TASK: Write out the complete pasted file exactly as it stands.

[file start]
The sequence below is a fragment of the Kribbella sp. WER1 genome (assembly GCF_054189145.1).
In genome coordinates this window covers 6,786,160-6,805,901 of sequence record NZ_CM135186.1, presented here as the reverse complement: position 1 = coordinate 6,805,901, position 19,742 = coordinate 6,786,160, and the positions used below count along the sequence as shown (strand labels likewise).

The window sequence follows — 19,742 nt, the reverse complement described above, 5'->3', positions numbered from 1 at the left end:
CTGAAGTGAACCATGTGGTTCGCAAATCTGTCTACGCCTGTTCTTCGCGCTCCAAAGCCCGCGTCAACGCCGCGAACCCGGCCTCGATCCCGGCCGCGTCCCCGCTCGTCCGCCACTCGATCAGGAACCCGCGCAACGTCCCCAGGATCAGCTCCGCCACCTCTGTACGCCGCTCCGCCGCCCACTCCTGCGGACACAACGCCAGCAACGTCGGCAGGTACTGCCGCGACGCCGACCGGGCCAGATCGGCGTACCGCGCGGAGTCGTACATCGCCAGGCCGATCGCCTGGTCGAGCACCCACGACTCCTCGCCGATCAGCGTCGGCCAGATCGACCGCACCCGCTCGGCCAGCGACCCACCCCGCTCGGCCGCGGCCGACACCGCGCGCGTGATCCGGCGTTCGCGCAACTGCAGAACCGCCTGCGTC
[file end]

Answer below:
The sequence below is a fragment of the Kribbella sp. WER1 genome (assembly GCF_054189145.1).
In genome coordinates this window covers 6,786,160-6,805,901 of sequence record NZ_CM135186.1, presented here as the reverse complement: position 1 = coordinate 6,805,901, position 19,742 = coordinate 6,786,160, and the positions used below count along the sequence as shown (strand labels likewise).

The window sequence follows — 19,742 nt, the reverse complement described above, 5'->3', positions numbered from 1 at the left end:
CTGAAGTGAACCATGTGGTTCGCAAATCTGTCTACGCCTGTTCTTCGCGCTCCAAAGCCCGCGTCAACGCCGCGAACCCGGCCTCGATCCCGGCCGCGTCCCCGCTCGTCCGCCACTCGATCAGGAACCCGCGCAACGTCCCCAGGATCAGCTCCGCCACCTCTGTACGCCGCTCCGCCGCCCACTCCTGCGGACACAACGCCAGCAACGTCGGCAGGTACTGCCGCGACGCCGACCGGGCCAGATCGGCGTACCGCGCGGAGTCGTACATCGCCAGGCCGATCGCCTGGTCGAGCACCCACGACTCCTCGCCGATCAGCGTCGGCCAGATCGACCGCACCCGCTCGGCCAGCGACCCACCCCGCTCGGCCGCGGCCGACACCGCGCGCGTGATCCGGCGTTCGCGCAACTGCAGAACCGCCTGCGTC